Influenced by: InMe, Incubus, Biffy Clyro, Pendulum, One Republic
Seraphim – Anyway
Far off from the creatures described in scripture, Chichester rock band Seraphim’s track ‘Anyway’ is pretty complex and, we’d imagine, really hard to play. With punk bordering vocals describing the ugly side of experimenting with drink and drugs, it all seems more or less like a standard rock song, but it isn’t. Evolved from a guitar riff, the track features a distorted keyboard line that really sets the song apart, topped by heavy, creative drums. For some, ‘Anyway’ might take a little getting used to, and it might grate a little, but give it time. It grabbed us straight away.
Influenced by: Pink Floyd, Coheed And Cambria, Nick Cave And The Bad Seeds, Led Zeppelin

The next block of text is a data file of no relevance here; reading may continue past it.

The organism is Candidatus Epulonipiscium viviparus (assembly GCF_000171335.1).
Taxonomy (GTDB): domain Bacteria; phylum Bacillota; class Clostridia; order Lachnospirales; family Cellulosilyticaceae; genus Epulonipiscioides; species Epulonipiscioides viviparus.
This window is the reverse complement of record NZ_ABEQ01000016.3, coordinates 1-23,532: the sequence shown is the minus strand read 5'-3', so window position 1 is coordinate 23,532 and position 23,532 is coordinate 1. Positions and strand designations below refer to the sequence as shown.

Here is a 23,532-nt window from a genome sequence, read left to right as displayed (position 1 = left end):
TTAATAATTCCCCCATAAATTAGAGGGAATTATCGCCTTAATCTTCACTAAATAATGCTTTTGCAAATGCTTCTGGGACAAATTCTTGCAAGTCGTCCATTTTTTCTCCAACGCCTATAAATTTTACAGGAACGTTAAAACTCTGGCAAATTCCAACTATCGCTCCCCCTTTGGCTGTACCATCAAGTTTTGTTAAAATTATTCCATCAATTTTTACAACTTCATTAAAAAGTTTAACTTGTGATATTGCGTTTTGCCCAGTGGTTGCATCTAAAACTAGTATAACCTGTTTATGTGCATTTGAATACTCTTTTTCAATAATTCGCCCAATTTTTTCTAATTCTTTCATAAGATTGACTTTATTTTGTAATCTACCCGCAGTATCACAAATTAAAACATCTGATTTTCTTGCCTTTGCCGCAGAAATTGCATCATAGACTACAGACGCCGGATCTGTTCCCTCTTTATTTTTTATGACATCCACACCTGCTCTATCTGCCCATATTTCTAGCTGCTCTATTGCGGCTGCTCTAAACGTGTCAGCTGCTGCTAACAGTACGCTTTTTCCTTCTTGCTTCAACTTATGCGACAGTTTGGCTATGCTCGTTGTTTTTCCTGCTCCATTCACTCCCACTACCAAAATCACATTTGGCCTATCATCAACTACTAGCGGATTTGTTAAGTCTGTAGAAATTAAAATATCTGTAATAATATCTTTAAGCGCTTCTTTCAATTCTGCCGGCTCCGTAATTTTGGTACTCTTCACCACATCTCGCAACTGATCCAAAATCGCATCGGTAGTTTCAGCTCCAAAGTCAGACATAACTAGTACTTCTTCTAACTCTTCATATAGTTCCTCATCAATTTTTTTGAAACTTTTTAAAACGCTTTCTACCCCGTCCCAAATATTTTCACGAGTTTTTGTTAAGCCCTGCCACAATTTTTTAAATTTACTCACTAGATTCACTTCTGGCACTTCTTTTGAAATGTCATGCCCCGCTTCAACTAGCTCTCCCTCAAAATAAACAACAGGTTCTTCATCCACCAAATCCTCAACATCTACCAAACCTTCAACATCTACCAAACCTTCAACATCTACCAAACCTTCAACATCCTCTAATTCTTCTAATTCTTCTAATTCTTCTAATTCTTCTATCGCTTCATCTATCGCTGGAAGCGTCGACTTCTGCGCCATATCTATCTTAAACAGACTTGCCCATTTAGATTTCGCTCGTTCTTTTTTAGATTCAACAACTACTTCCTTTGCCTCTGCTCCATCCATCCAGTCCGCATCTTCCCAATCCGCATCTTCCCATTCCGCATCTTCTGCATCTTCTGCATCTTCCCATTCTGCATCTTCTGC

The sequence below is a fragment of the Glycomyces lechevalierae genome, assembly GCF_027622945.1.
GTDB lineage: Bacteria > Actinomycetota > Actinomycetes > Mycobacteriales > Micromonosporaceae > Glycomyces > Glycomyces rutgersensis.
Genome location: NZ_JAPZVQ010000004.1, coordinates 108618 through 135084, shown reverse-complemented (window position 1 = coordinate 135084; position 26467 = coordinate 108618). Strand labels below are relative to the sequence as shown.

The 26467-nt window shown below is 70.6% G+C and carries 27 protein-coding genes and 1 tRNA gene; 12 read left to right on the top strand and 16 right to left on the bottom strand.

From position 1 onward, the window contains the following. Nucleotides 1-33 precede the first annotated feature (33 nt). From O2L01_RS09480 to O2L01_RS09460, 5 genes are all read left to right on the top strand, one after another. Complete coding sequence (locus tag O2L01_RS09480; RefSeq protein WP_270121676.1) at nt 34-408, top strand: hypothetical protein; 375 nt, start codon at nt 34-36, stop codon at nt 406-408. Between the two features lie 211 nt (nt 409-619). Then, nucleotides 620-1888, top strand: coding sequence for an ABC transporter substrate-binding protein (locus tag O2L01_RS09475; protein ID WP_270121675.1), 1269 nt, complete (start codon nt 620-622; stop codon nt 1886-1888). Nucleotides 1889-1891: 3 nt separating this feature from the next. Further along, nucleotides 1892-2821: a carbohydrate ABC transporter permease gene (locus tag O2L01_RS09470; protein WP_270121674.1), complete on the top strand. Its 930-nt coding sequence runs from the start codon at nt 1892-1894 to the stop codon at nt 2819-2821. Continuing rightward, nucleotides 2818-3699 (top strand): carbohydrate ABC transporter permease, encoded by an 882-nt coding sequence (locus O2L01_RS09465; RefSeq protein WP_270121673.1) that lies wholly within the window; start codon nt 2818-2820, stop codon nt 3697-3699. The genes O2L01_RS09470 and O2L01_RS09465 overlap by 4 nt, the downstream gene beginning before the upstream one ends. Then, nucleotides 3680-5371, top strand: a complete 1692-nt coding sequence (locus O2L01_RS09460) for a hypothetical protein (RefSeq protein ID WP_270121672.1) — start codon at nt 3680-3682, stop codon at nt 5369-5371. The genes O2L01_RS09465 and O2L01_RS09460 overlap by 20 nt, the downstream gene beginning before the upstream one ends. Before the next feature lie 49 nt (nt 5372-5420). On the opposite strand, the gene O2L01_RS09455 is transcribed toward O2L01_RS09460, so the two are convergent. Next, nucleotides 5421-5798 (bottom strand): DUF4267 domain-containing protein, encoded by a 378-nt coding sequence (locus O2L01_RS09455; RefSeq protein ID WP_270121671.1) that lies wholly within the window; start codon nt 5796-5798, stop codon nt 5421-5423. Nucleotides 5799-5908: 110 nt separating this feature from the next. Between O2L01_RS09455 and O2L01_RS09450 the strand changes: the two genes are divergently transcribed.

Tom Staniford – Lesson Still Young
With ‘Lesson Still Young’, Tom Staniford, along with a percussionist, a bassist and a cellist, tells us how he betrayed his childhood sweetheart – the love of his life. Beginning with a dreary melody that really captures the mood and tone of the rest of the song, ‘Lesson Still Young’ demonstrates Tom as one of the finest male vocalists we have encountered thus far. Throughout the track eloquent lyrics, framed by a fine musical arrangement lifting vocals that rise and fall, carry the core message well and remind us that if it weren’t for the events described, Tom wouldn’t be who he is today. Truly bittersweet.
Influenced by: Jeff Buckley, Incubus, City And Colour, Ben Howard, The Cure
Jetpack Elastic – Easy